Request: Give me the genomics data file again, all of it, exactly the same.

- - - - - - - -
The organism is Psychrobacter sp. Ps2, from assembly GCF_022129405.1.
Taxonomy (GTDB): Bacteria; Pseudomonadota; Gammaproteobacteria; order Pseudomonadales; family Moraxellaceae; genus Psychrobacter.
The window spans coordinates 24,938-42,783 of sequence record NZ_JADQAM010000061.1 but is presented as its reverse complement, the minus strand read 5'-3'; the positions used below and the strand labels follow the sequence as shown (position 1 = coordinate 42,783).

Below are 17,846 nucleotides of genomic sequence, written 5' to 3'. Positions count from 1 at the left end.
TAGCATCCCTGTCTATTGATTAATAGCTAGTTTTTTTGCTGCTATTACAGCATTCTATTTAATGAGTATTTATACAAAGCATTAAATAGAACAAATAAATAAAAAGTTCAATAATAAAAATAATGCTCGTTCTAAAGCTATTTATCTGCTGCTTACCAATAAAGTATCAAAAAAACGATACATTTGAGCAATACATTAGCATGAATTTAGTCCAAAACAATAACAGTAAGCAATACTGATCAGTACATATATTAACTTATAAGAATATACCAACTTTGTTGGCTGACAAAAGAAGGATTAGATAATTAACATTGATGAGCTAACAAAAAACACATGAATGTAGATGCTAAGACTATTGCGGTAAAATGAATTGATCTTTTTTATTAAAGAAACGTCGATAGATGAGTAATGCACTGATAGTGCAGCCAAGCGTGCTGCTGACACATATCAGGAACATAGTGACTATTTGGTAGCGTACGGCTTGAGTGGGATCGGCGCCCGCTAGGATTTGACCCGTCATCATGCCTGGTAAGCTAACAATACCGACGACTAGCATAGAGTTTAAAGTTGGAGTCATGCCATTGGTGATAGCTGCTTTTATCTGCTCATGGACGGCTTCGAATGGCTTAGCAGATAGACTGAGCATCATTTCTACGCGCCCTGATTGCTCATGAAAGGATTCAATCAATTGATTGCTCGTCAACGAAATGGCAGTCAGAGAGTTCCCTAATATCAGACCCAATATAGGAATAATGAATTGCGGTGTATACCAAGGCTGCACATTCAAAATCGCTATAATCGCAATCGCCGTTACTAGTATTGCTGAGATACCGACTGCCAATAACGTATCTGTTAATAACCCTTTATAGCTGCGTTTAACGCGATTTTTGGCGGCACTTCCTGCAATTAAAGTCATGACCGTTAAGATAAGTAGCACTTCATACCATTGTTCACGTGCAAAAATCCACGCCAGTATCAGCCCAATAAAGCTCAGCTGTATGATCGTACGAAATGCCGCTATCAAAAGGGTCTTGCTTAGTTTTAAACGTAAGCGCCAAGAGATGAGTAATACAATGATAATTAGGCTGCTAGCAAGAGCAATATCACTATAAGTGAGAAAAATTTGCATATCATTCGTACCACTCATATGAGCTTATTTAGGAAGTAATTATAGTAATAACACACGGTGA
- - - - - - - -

The organism is Psychrobacter sp. Ps2, from assembly GCF_022129405.1.
Taxonomy (GTDB): Bacteria; Pseudomonadota; Gammaproteobacteria; order Pseudomonadales; family Moraxellaceae; genus Psychrobacter.
The window spans coordinates 24,938-42,783 of sequence record NZ_JADQAM010000061.1 but is presented as its reverse complement, the minus strand read 5'-3'; the positions used below and the strand labels follow the sequence as shown (position 1 = coordinate 42,783).

Below are 17,846 nucleotides of genomic sequence, written 5' to 3'. Positions count from 1 at the left end.
TAGCATCCCTGTCTATTGATTAATAGCTAGTTTTTTTGCTGCTATTACAGCATTCTATTTAATGAGTATTTATACAAAGCATTAAATAGAACAAATAAATAAAAAGTTCAATAATAAAAATAATGCTCGTTCTAAAGCTATTTATCTGCTGCTTACCAATAAAGTATCAAAAAAACGATACATTTGAGCAATACATTAGCATGAATTTAGTCCAAAACAATAACAGTAAGCAATACTGATCAGTACATATATTAACTTATAAGAATATACCAACTTTGTTGGCTGACAAAAGAAGGATTAGATAATTAACATTGATGAGCTAACAAAAAACACATGAATGTAGATGCTAAGACTATTGCGGTAAAATGAATTGATCTTTTTTATTAAAGAAACGTCGATAGATGAGTAATGCACTGATAGTGCAGCCAAGCGTGCTGCTGACACATATCAGGAACATAGTGACTATTTGGTAGCGTACGGCTTGAGTGGGATCGGCGCCCGCTAGGATTTGACCCGTCATCATGCCTGGTAAGCTAACAATACCGACGACTAGCATAGAGTTTAAAGTTGGAGTCATGCCATTGGTGATAGCTGCTTTTATCTGCTCATGGACGGCTTCGAATGGCTTAGCAGATAGACTGAGCATCATTTCTACGCGCCCTGATTGCTCATGAAAGGATTCAATCAATTGATTGCTCGTCAACGAAATGGCAGTCAGAGAGTTCCCTAATATCAGACCCAATATAGGAATAATGAATTGCGGTGTATACCAAGGCTGCACATTCAAAATCGCTATAATCGCAATCGCCGTTACTAGTATTGCTGAGATACCGACTGCCAATAACGTATCTGTTAATAACCCTTTATAGCTGCGTTTAACGCGATTTTTGGCGGCACTTCCTGCAATTAAAGTCATGACCGTTAAGATAAGTAGCACTTCATACCATTGTTCACGTGCAAAAATCCACGCCAGTATCAGCCCAATAAAGCTCAGCTGTATGATCGTACGAAATGCCGCTATCAAAAGGGTCTTGCTTAGTTTTAAACGTAAGCGCCAAGAGATGAGTAATACAATGATAATTAGGCTGCTAGCAAGAGCAATATCACTATAAGTGAGAAAAATTTGCATATCATTCGTACCACTCATATGAGCTTATTTAGGAAGTAATTATAGTAATAACACACGGTGA